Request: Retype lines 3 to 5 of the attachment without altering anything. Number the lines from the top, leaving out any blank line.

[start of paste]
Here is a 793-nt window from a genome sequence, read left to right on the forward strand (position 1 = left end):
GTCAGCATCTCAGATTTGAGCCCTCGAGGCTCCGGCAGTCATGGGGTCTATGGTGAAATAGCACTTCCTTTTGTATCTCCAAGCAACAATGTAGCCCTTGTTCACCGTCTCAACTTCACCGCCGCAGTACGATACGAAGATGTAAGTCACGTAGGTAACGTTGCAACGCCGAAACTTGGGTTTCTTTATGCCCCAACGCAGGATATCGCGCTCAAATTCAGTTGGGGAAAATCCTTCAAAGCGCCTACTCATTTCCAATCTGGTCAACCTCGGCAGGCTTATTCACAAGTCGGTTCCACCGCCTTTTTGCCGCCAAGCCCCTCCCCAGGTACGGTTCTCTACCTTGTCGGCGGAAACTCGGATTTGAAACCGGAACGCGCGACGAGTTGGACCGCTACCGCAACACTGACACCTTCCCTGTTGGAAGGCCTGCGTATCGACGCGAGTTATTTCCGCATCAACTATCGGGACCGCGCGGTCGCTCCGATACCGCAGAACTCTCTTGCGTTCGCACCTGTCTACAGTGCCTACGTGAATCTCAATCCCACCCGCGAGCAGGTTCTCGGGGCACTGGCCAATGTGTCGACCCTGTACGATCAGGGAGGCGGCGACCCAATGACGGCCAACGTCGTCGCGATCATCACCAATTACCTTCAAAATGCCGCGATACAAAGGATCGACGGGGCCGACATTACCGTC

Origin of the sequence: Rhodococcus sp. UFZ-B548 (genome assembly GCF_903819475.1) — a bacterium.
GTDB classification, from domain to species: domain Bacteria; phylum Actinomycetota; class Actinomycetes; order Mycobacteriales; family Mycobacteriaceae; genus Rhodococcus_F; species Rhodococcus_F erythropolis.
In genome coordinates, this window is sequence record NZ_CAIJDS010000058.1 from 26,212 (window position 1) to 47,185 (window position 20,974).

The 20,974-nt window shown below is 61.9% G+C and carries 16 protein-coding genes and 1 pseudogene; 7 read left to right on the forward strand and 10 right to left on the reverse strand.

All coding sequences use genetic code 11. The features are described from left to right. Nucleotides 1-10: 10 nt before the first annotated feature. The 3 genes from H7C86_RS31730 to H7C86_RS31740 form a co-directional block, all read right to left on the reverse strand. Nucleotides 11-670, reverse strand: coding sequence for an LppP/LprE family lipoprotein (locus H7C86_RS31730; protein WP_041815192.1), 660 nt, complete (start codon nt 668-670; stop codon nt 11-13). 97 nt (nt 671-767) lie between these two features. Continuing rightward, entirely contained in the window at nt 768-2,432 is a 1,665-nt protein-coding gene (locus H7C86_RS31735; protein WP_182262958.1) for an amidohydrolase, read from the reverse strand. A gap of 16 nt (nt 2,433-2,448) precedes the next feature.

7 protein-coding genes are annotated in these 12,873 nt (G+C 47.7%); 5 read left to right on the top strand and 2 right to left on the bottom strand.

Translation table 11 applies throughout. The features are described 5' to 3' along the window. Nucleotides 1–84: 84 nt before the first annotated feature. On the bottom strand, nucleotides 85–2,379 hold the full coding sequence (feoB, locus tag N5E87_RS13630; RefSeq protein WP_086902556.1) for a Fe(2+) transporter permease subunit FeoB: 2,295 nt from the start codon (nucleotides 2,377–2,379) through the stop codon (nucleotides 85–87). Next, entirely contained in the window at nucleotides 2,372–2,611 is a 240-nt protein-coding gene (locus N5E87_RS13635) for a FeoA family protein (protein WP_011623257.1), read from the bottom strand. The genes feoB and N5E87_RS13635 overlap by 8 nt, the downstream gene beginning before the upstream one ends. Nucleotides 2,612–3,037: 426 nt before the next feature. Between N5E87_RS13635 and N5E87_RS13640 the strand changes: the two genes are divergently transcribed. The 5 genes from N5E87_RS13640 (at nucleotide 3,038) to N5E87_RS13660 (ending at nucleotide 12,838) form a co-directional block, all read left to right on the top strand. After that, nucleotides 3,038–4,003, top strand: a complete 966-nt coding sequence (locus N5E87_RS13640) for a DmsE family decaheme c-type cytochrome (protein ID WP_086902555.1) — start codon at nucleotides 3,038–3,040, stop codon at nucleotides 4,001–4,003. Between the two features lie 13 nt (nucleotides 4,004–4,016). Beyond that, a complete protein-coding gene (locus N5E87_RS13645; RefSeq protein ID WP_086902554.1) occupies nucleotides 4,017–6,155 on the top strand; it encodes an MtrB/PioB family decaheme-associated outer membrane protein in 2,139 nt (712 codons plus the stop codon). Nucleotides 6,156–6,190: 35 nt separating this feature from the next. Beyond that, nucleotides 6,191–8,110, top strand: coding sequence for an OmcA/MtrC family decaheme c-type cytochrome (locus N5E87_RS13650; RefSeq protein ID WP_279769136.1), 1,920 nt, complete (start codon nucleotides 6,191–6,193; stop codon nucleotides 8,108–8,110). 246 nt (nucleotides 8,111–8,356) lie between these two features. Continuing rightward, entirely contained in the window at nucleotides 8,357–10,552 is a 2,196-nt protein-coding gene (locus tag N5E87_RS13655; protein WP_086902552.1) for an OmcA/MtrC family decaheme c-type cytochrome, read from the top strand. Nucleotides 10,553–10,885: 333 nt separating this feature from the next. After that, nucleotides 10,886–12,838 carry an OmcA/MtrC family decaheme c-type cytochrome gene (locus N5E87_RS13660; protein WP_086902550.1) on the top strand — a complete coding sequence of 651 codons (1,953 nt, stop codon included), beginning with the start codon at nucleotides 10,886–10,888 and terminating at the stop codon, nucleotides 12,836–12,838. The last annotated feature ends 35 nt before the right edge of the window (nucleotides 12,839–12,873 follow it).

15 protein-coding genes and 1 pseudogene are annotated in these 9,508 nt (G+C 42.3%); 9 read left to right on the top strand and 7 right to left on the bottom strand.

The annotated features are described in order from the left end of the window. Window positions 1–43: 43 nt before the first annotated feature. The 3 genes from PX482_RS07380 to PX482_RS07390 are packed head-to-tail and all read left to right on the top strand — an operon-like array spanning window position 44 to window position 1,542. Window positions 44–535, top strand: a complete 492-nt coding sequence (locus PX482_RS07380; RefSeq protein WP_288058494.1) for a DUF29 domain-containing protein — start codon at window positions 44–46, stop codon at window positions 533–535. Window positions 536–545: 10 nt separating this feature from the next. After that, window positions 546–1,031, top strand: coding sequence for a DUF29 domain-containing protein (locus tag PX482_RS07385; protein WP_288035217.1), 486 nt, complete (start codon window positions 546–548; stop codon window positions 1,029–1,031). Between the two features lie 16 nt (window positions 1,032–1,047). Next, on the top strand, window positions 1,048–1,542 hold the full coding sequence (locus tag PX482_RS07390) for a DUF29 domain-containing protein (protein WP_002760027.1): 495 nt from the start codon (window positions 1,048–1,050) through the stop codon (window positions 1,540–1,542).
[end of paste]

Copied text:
Origin of the sequence: Rhodococcus sp. UFZ-B548 (genome assembly GCF_903819475.1) — a bacterium.
GTDB classification, from domain to species: domain Bacteria; phylum Actinomycetota; class Actinomycetes; order Mycobacteriales; family Mycobacteriaceae; genus Rhodococcus_F; species Rhodococcus_F erythropolis.
In genome coordinates, this window is sequence record NZ_CAIJDS010000058.1 from 26,212 (window position 1) to 47,185 (window position 20,974).